By David Faust
Far back in a field on the farm where I grew up, there’s a tree our family for decades has called the Saxophone Tree. It’s rooted in the ground atop a creek bank. At first the oak’s two-and-a-half-foot thick trunk extends down about eight feet toward the creek. Then, as if it decided to make a U-turn and reach toward the sun, the tree stopped growing downward and the trunk abruptly turned straight up again, extending 40 feet or more into the sky. As a result, the tree is shaped like the letter J. It looks like a giant saxophone.
Purposed for Praise
We may think trees are rather mundane, but the Bible invites all of the trees on earth to praise God. Consider this call to worship in Isaiah 44:23: “Sing for joy, you heavens, for the Lord has done this; shout aloud, you earth beneath. Burst into song, you mountains, you forests and all your trees, for the Lord has redeemed Jacob, he displays his glory in Israel.” Psalm 148:9 calls forth praise from “you mountains and all hills, fruit trees and all cedars.”
Does it seem strange that impersonal objects would praise God? Other than in a Disney movie, I’ve never seen a tree talk. But Scripture passages like these remind us that nature is designed to give glory to the one who created it. Rivers, mountains, flowers, oceans, stars—all of creation is meant to joyfully honor the Lord. Everything God created has praise as its highest purpose.
Pleasing to the Eye
In the Garden of Eden, “The Lord God made all kinds of trees grow out of the ground—trees that were pleasing to the eye and good for food” (Genesis 2:9). In What the Bible Says About Praise and Promise, James Van Buren poetically described how trees demonstrate God’s wisdom. He wrote:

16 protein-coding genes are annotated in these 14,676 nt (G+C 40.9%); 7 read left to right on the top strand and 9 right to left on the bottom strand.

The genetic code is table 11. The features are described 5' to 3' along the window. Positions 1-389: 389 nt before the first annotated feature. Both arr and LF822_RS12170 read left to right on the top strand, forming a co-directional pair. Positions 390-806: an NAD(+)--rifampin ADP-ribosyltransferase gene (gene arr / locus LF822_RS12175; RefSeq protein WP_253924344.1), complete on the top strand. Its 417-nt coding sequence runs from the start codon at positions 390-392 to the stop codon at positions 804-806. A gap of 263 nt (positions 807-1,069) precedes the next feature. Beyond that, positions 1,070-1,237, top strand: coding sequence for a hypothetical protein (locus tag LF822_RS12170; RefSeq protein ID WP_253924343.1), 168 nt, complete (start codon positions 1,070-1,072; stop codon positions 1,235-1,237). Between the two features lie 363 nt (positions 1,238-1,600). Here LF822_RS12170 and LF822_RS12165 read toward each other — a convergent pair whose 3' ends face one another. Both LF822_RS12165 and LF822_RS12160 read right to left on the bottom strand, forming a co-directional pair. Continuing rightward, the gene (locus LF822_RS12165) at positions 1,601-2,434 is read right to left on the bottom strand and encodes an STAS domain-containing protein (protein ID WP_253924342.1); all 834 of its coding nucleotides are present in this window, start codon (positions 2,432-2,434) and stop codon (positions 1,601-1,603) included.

“What an infinite variety of loveliness trees exhibit! There are . . . the tall pines, the blue spruces, the dark firs, the fragrant balsams . . . and the cedars. . . . the ‘weeping’ willows, the trim, prim poplars, the sturdy oaks, the maples, both hard and soft, the graceful elms. And not only are these beautiful in summer with their green luxuriance and with their shade dappling the ground, but in fall when touched with frost they flame out in a riot of browns, yellows and reds. . . . Besides these there are hundreds of varieties of flowering trees, . . . which flaunt exotic purple, yellow, crimson, blue and pink blossoms on verdant islands and along garden walks and jungle trails.”
Not all is beautiful about trees, of course. Sin has disrupted nature and twisted God’s perfect plans. In this fallen world tree limbs crash down and cause harm. Human hands fashion wood into idols.
But the Bible describes the untainted beauty of Heaven’s tree of life with leaves that heal the nations (Revelation 22:2). It tells how the corrupt tax collector Zacchaeus climbed a tree to see Jesus and in the process found salvation and joy. And the Bible points to another tree—the cross where Jesus bore our sins. Maltbie D. Babcock was right:
“This is my Father’s world, I rest me in the thought. Of rocks and trees, of skies and seas—His hand the wonders wrought.”
David Faust serves as the Associate Minister at East 91st Street Christian Church in Indianapolis, Indiana.
Based on International Sunday School Lesson, © 2012, by the Lesson Committee. Scripture quotations are from the New International Version ©2011, unless otherwise indicated.
|Psalm 19:1-4, 14
|3 John 2-8